Lifelong Dewey

Reading through every Dewey Decimal section.

Tag: anthology

840: French Literature Before 1800 by Bradley and Michell

840.8: Michell, Robert Bell and Robert Foster Bradley, eds. French Literature Before 1800. New York: F. S. Crofts & Co., 1936. 493 pp.

Dewey Breakdown:

  • 800: Literature
  • 840: French literature
  • 840.8: Collection of literary texts of French literature in more than one form

The history of French literature can trace its roots back to the Chansons de Roland about the brave and chivalrous life of Roland, knight of the court of Charlemagne. From there, poetry, drama, and novels evolved to showcase the philosophy of their respective eras. Classical forms gave way to more modern and progressive ways for expressing the human condition. Robert Michell and Robert Bradley’s French Literature Before 1800 is a volume intended to give the reader a major overview of the lives, techniques, themes, and philosophies of those who shaped the landscape of French up to the 19th century.

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821: Very Bad Poetry by Kathryn and Ross Petras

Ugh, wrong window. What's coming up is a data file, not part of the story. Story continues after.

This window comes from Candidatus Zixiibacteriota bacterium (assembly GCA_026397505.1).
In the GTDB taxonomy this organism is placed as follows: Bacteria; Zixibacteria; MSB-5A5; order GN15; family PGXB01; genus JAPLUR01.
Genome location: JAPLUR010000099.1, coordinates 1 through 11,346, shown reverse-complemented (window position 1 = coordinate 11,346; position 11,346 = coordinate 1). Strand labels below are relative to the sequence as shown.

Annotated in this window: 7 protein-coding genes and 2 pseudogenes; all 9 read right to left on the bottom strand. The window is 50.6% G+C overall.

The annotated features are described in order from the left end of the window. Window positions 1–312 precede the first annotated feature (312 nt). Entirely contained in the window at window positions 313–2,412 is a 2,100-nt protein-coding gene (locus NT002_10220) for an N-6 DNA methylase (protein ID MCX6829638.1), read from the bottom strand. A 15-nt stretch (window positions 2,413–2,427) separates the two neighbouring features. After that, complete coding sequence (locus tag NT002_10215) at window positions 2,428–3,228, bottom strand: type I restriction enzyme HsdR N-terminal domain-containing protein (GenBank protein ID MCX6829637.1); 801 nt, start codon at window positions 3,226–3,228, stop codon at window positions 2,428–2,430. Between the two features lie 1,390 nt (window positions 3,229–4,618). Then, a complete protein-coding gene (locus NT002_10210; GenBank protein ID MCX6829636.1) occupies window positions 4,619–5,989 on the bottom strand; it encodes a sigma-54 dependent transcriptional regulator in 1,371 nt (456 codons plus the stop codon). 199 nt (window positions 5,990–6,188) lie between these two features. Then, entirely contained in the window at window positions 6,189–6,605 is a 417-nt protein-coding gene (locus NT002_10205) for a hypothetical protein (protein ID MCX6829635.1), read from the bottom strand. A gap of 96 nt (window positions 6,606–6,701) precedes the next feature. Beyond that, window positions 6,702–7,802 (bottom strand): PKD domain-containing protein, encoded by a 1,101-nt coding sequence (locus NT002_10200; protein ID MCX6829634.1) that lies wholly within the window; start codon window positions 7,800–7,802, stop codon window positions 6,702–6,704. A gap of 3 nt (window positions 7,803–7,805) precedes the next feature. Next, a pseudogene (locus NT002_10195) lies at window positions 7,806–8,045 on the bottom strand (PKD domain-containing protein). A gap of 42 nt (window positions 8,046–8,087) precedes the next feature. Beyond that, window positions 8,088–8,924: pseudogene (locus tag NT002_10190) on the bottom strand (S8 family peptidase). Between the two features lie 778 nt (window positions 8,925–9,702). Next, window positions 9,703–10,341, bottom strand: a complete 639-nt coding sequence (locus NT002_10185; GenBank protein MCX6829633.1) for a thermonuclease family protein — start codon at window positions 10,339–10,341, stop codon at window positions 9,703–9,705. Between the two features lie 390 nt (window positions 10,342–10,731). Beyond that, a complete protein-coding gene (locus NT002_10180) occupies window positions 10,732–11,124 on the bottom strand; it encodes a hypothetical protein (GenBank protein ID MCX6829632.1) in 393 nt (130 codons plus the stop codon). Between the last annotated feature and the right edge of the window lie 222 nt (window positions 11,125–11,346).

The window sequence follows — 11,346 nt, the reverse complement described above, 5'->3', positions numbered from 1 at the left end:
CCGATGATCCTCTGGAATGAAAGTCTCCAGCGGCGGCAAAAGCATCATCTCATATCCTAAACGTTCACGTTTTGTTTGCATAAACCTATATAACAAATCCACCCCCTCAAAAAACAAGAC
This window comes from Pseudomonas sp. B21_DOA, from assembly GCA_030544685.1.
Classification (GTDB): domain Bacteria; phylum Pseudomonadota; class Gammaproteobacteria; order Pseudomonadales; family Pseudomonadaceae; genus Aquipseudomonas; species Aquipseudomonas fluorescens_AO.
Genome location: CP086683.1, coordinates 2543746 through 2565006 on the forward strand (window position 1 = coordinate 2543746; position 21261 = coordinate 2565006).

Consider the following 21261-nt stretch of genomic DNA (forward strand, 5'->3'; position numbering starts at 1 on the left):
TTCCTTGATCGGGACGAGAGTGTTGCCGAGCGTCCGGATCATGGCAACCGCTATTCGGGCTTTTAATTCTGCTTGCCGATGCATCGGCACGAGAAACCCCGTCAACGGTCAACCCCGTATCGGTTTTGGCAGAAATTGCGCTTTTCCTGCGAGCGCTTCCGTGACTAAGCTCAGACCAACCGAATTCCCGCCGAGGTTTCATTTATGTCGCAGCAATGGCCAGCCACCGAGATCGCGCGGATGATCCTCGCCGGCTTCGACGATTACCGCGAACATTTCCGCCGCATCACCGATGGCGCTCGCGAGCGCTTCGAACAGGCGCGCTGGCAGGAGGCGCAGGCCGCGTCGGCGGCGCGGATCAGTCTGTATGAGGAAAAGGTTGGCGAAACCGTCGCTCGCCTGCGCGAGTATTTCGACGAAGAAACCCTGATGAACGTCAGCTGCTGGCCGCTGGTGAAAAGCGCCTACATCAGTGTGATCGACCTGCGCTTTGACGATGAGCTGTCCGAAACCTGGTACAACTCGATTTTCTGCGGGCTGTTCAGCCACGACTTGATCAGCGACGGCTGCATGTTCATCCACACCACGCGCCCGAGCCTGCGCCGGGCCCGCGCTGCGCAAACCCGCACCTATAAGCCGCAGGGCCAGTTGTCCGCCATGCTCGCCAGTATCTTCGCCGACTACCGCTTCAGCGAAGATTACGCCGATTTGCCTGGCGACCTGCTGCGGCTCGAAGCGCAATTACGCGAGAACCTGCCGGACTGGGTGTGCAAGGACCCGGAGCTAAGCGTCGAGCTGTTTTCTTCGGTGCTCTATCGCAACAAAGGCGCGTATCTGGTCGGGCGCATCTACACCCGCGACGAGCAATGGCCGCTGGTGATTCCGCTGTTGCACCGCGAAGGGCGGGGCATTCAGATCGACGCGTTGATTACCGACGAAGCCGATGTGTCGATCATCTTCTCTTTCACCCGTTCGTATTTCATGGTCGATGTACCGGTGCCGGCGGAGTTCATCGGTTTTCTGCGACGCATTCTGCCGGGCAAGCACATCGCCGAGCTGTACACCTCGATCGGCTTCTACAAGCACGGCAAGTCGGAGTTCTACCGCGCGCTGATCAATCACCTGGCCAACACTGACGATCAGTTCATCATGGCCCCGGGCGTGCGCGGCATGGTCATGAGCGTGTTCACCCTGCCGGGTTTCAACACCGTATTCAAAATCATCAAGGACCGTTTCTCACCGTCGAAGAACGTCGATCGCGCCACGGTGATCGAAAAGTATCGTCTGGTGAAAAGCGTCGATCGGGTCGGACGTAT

821.008: Petras, Kathryn and Ross Petras, eds. Very Bad Poetry. New York: Vintage Books, 1997. 123 pp. ISBN 0-679-77622-2.

Dewey Construction:

  • 800: Literature
  • 820: British literature
  • 821: British poetry
  • 821.008: Collections of British poetry by more than one author.

Almost everyone, at some time or another, has fancied themselves a poet. Millions of teenagers sulk in their bedrooms and call out histrionically to their muse so that they can profess their undying love, their unmitigated hatred, or their unending ennui with the universe. Adjective upon adjective and detail upon detail use up precious ink supplies as worn notebooks are filled with horrible verse.

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870: Roman Classics by Mary E. Snodgrass

870.9001: Snodgrass, Mary Ellen. Roman Classics: Notes. Lincoln, NE: Cliffs Notes, Inc., 1988. 334 pp. ISBN 0-8220-1152-2.

Back in Dewey’s day, the classics were king. Every person of higher learning was expected to know the plays of Plautus and Juvenal’s satires. Politicians regularly pilfered from Cicero’s speeches. For this reason (and probably many more), the literatures of ancient Greece and Rome get their own divisions. Roman literature occupies the 870s, and books that combine many types and eras of Roman literature (general works and anthologies) float right to the top—870.

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